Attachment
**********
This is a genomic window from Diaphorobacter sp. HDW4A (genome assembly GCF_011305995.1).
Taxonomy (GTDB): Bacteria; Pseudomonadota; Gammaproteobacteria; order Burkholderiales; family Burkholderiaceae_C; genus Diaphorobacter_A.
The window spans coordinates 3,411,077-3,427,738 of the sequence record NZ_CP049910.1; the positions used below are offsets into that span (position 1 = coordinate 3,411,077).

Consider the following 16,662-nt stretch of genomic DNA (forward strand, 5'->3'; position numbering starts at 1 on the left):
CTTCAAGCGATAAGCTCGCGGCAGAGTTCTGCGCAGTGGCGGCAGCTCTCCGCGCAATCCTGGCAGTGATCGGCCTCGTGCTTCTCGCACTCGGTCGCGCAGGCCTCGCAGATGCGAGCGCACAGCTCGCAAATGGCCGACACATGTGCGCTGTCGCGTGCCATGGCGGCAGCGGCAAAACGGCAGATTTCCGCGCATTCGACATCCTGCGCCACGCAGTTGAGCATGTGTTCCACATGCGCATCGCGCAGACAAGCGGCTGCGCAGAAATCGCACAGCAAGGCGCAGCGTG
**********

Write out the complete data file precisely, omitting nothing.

This is a genomic window from Diaphorobacter sp. HDW4A (genome assembly GCF_011305995.1).
Taxonomy (GTDB): Bacteria; Pseudomonadota; Gammaproteobacteria; order Burkholderiales; family Burkholderiaceae_C; genus Diaphorobacter_A.
The window spans coordinates 3,411,077-3,427,738 of the sequence record NZ_CP049910.1; the positions used below are offsets into that span (position 1 = coordinate 3,411,077).

Consider the following 16,662-nt stretch of genomic DNA (forward strand, 5'->3'; position numbering starts at 1 on the left):
CTTCAAGCGATAAGCTCGCGGCAGAGTTCTGCGCAGTGGCGGCAGCTCTCCGCGCAATCCTGGCAGTGATCGGCCTCGTGCTTCTCGCACTCGGTCGCGCAGGCCTCGCAGATGCGAGCGCACAGCTCGCAAATGGCCGACACATGTGCGCTGTCGCGTGCCATGGCGGCAGCGGCAAAACGGCAGATTTCCGCGCATTCGACATCCTGCGCCACGCAGTTGAGCATGTGTTCCACATGCGCATCGCGCAGACAAGCGGCTGCGCAGAAATCGCACAGCAAGGCGCAGCGTG